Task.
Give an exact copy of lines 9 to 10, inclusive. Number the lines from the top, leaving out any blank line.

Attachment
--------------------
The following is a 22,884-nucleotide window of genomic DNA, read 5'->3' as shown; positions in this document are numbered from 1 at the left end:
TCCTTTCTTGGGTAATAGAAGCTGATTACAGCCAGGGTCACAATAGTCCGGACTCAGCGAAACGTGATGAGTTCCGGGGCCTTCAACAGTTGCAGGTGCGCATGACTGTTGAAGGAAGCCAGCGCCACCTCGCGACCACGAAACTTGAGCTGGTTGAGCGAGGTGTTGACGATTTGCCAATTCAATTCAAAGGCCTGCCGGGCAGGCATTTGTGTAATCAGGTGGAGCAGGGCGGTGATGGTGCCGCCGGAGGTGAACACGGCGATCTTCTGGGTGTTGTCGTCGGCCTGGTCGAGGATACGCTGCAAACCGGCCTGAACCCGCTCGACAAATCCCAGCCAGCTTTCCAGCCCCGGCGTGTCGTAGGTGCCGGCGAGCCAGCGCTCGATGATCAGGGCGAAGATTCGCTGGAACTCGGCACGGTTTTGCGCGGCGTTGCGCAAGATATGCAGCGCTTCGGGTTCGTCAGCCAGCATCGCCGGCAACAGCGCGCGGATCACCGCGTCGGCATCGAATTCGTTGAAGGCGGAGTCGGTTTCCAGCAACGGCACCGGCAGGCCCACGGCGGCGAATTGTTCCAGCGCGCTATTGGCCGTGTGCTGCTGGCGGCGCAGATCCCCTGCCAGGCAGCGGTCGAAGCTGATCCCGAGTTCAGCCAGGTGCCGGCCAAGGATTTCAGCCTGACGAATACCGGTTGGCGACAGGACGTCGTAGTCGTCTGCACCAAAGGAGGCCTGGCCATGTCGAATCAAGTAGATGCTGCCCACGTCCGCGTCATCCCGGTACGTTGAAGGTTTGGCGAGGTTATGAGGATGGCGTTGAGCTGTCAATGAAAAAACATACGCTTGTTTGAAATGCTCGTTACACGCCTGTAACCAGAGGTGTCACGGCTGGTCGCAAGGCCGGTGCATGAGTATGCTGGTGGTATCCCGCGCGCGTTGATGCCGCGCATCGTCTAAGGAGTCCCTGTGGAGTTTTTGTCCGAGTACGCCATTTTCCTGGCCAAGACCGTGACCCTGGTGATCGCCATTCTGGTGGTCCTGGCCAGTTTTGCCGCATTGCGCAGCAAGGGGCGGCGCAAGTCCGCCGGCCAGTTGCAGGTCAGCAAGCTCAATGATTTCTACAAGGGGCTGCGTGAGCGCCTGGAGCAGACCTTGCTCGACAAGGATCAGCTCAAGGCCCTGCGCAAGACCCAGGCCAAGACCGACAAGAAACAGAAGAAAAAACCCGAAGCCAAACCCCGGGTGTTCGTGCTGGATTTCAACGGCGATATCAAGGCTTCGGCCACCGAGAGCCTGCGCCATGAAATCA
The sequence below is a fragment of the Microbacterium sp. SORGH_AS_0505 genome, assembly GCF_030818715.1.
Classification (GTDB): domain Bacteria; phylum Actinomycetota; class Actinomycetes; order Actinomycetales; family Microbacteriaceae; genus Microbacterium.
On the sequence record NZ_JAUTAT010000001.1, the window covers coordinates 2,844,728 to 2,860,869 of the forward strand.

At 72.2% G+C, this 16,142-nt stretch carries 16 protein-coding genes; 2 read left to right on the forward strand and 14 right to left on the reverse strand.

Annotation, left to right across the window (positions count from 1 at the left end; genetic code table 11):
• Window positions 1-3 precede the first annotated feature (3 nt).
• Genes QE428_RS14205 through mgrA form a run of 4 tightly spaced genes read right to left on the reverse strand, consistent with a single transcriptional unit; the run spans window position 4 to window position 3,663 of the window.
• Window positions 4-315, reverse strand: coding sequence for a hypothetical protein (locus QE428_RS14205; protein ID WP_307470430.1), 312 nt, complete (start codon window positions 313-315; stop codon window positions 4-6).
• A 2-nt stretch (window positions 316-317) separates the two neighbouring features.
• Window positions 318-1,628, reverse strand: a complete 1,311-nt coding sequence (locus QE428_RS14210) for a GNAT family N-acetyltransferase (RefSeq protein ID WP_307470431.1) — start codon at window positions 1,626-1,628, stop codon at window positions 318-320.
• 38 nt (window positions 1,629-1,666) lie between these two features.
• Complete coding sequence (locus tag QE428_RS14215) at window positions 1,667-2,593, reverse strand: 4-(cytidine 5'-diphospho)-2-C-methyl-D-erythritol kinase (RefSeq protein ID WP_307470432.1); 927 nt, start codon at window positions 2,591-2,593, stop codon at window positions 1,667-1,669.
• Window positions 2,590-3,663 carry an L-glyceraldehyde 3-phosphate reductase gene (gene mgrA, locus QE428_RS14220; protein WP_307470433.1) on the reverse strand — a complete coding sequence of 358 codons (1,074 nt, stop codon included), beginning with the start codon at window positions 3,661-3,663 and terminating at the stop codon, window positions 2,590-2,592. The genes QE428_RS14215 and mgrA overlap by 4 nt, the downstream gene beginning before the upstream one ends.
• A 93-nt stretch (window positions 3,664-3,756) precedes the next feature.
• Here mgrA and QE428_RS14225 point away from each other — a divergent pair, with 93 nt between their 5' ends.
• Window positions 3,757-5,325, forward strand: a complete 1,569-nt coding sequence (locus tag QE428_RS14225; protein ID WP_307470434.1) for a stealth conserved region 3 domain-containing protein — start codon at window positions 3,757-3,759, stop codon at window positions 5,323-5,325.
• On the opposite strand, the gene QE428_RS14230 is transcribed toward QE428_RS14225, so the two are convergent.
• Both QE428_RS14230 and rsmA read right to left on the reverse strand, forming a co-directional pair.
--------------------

• Genes QE428_RS14205 through mgrA form a run of 4 tightly spaced genes read right to left on the reverse strand, consistent with a single transcriptional unit; the run spans window position 4 to window position 3,663 of the window.
• Window positions 4-315, reverse strand: coding sequence for a hypothetical protein (locus QE428_RS14205; protein ID WP_307470430.1), 312 nt, complete (start codon window positions 313-315; stop codon window positions 4-6).